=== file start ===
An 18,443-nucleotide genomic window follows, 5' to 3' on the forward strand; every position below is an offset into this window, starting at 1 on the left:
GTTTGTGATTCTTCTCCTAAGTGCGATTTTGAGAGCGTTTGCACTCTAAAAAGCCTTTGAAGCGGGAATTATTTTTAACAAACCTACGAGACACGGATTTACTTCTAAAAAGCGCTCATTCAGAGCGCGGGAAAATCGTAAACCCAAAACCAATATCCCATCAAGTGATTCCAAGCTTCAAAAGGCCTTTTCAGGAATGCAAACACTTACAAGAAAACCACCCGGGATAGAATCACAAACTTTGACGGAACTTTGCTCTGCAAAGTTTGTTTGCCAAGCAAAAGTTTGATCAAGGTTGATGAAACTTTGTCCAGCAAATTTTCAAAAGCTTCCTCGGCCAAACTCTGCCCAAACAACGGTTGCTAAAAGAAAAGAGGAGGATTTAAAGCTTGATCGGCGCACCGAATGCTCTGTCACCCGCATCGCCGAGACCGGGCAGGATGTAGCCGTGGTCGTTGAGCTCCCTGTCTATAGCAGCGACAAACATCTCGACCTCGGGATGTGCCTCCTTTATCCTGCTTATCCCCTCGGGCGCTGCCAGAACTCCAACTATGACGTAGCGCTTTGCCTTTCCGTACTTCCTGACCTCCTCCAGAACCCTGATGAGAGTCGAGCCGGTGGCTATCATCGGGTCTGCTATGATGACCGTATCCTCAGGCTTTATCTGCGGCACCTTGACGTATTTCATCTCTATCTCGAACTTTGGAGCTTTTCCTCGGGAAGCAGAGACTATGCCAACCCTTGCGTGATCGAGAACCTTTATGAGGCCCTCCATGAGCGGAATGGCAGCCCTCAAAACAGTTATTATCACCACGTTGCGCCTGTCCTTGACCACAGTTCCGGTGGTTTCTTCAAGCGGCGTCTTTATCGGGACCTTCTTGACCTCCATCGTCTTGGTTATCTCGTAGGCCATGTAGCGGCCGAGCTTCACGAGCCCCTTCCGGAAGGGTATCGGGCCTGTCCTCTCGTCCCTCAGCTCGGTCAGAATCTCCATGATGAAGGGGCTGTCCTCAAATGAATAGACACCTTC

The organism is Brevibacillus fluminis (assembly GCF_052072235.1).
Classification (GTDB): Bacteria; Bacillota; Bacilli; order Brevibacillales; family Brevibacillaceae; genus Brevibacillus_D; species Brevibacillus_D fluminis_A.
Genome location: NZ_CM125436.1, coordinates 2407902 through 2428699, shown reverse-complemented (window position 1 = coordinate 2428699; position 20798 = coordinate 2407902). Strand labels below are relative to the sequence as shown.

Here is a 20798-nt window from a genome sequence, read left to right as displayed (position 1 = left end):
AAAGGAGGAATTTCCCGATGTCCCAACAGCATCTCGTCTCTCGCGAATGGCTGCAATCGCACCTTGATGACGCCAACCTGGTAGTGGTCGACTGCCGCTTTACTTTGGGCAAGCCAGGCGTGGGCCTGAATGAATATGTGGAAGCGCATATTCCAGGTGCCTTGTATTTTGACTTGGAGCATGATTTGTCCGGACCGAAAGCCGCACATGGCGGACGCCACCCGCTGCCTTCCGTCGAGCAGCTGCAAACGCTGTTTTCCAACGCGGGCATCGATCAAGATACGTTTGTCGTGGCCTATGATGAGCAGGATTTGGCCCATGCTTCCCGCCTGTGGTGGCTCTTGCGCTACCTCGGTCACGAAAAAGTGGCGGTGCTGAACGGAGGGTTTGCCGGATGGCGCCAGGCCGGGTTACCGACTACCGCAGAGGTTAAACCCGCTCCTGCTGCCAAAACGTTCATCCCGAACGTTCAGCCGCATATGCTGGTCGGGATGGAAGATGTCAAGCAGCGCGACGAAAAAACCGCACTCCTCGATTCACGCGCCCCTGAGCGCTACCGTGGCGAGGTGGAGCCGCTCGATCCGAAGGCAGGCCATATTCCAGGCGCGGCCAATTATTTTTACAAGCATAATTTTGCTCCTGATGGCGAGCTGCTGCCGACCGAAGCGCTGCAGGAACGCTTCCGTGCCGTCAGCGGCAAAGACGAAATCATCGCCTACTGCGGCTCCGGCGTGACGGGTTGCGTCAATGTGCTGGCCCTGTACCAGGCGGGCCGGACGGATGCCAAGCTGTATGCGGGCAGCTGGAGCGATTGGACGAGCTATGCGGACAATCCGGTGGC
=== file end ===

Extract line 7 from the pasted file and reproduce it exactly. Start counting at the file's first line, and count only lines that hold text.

AAAGGAGGAATTTCCCGATGTCCCAACAGCATCTCGTCTCTCGCGAATGGCTGCAATCGCACCTTGATGACGCCAACCTGGTAGTGGTCGACTGCCGCTTTACTTTGGGCAAGCCAGGCGTGGGCCTGAATGAATATGTGGAAGCGCATATTCCAGGTGCCTTGTATTTTGACTTGGAGCATGATTTGTCCGGACCGAAAGCCGCACATGGCGGACGCCACCCGCTGCCTTCCGTCGAGCAGCTGCAAACGCTGTTTTCCAACGCGGGCATCGATCAAGATACGTTTGTCGTGGCCTATGATGAGCAGGATTTGGCCCATGCTTCCCGCCTGTGGTGGCTCTTGCGCTACCTCGGTCACGAAAAAGTGGCGGTGCTGAACGGAGGGTTTGCCGGATGGCGCCAGGCCGGGTTACCGACTACCGCAGAGGTTAAACCCGCTCCTGCTGCCAAAACGTTCATCCCGAACGTTCAGCCGCATATGCTGGTCGGGATGGAAGATGTCAAGCAGCGCGACGAAAAAACCGCACTCCTCGATTCACGCGCCCCTGAGCGCTACCGTGGCGAGGTGGAGCCGCTCGATCCGAAGGCAGGCCATATTCCAGGCGCGGCCAATTATTTTTACAAGCATAATTTTGCTCCTGATGGCGAGCTGCTGCCGACCGAAGCGCTGCAGGAACGCTTCCGTGCCGTCAGCGGCAAAGACGAAATCATCGCCTACTGCGGCTCCGGCGTGACGGGTTGCGTCAATGTGCTGGCCCTGTACCAGGCGGGCCGGACGGATGCCAAGCTGTATGCGGGCAGCTGGAGCGATTGGACGAGCTATGCGGACAATCCGGTGGC